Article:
There is a place in Oakland, California, called Bakesale Betty, and if you have ever tried their fried chicken sandwich, you will measure every fried chicken thereafter by that benchmark. The slaw is dressed in oil and vinegar, not mayonnaise. The chicken is dipped in buttermilk, then dredged in seasoned flour. One bite leads to the next, and before you know it, you've eaten the entire thing. It doesn't matter whether you consider yourself a fried chicken aficionado-no one is exempt from the lure of that sandwich.
The fried chicken sandwich ($11.00) at Son of a Gun in Los Angeles comes close to the Bakesale Betty experience. Unlike the other small plates on the menu, the fried chicken sandwich comes towering on the plate, a Jenga-like construction of its various components. The chicken is, for the most part, juicy and tender. The breading gives way to an audible crunch when you bite into the meat, and the seasoning alone is worth savoring. There's no sign of soggy, crumbling breading here.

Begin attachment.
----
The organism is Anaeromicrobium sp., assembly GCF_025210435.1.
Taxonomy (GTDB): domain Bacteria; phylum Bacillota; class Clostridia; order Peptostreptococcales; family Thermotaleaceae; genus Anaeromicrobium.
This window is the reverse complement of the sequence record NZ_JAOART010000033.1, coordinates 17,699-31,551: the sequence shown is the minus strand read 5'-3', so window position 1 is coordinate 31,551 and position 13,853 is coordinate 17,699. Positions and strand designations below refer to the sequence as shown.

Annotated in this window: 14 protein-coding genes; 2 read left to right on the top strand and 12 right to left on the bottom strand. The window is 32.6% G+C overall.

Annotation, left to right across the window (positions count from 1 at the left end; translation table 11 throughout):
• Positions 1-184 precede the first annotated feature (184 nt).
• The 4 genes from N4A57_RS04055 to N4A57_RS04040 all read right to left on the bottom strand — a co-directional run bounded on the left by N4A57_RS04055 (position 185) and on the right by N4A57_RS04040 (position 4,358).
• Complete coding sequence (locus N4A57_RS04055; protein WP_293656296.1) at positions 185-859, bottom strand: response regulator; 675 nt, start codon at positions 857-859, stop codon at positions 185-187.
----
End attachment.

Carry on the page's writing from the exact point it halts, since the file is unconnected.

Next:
Next there are the bread and butter pickles, which are sweet with a slight tang. On top of that is the slaw with a heavy dollop of rooster aioli spread onto the shreds—aioli mixed with the ubiquitous sriracha sauce. The spice is subtle, lingering only long enough to keep you wanting another bite.
Overall, though, this is not a spicy sandwich; simply a delicious one. The only shortcoming may be the aioli, which to me is like gilding the lily. But I imagine most people find it a delicious addition to the sandwich.